Donald Trump’s most powerful advisors are set to debate whether the US stays in the UN climate pact. Here’s what we know about their positions

US president Donald Trump signs orders to green-light the Keystone XL and Dakota Access pipelines in January in front of key advisors Jared Kushner and Steve Bannon (6th and 7th from right) (Photo: Office of the President of the United States)

On Tuesday seven White House powerbrokers will sit down to discuss the US’ ongoing participation in the 2015 Paris climate agreement.

President Donald Trump has criticised the agreement – and the US policies developed to implement it – for targeting the US fossil fuel industry and harming US workers.

The accord, which was agreed by 194 countries and has already been ratified by 143 (including the US), caps global warming at below 2C.

At one point during last year’s election campaign Trump said the US would “cancel” the agreement. Given that the pact does not hinge on US participation, this statement was widely interpreted to mean he wanted to withdraw the country from the accord.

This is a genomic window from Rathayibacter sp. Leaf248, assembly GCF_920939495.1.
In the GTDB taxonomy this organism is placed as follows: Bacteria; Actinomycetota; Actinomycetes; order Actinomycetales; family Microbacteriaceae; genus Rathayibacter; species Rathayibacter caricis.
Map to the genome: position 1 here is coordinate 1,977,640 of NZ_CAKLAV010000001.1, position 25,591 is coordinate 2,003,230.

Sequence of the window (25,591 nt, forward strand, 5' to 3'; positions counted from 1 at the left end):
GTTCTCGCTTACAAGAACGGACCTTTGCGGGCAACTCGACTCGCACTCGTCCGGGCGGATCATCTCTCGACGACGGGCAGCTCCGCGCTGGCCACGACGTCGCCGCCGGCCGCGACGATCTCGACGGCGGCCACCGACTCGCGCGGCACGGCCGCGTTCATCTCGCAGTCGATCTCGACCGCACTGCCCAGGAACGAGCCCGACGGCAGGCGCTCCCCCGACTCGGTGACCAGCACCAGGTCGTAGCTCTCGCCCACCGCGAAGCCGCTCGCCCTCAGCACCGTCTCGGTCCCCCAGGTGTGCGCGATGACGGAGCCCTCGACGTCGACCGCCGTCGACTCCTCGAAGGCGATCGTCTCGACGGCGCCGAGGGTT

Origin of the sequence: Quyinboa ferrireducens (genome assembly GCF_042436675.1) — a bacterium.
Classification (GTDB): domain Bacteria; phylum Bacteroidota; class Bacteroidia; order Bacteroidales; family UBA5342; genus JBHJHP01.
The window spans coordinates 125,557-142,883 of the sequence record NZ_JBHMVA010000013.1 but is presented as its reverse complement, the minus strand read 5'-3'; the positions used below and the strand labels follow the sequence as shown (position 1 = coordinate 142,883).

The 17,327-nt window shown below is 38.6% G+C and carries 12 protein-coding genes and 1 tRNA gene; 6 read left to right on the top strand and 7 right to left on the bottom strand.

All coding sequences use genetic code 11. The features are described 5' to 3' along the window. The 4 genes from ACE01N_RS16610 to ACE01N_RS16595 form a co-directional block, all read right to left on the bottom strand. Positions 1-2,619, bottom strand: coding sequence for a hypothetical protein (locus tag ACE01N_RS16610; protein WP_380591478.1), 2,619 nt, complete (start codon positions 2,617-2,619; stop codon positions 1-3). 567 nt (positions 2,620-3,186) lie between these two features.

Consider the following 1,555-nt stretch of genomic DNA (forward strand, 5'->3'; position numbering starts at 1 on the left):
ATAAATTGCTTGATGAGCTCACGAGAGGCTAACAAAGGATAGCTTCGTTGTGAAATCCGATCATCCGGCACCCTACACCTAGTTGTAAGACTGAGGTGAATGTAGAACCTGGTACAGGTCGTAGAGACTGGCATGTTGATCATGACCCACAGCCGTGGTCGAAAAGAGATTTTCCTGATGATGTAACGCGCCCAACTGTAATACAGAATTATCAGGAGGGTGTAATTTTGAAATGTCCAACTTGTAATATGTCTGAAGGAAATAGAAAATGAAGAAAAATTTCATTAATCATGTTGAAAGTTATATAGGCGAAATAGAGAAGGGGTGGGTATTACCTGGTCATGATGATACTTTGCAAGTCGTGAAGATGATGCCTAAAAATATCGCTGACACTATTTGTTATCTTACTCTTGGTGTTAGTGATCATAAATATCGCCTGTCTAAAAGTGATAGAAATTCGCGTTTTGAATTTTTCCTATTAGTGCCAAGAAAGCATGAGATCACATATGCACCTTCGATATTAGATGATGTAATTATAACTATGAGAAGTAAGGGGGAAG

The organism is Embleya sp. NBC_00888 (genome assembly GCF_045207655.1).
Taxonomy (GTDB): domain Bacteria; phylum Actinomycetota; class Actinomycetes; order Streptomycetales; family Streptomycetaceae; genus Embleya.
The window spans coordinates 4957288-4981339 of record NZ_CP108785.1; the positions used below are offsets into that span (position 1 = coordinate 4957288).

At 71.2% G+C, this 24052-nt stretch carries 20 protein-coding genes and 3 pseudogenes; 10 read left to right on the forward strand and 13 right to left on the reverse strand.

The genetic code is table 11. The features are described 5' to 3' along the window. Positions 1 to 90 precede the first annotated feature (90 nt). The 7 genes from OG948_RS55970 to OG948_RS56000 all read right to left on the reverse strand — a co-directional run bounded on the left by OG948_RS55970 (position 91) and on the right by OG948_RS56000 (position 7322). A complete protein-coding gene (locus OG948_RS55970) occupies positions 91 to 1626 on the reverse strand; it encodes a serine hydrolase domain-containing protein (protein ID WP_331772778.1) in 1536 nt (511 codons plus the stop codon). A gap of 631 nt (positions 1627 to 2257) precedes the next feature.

But his administration has been divided on the approach, with competing voices close to the president taking up different positions.

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Over the Easter weekend, Politico reported senior White House advisors were preparing to meet on Tuesday to discuss the US’ approach. The list of attendees was unconfirmed, but the seven men reported to be going represent a spectrum of opinion on the best way to approach the Paris accord.

What unites them, said Friends of the Earth senior political director Ben Schreiber, is their wider goal of weakening regulations that restriction carbon emissions. Many Republicans believe US interests can be served better by staying inside the agreement and scraping out advantages for the US.

“Donald Trump has put fossil fuel interests in charge of the United States government and the result is going to be climate catastrophe. Debating a choice between weakening US climate action or withdrawing from the Paris agreement is simply an exercise in rearranging deck chairs on the Titanic,” said Schreiber.


Rex Tillerson, secretary of state

At his senate confirmation hearing, the former CEO of Exxon Mobil backed continuing US involvement in the Paris agreement and UN climate talks – if only to protect US interests.

“I think it’s important for America…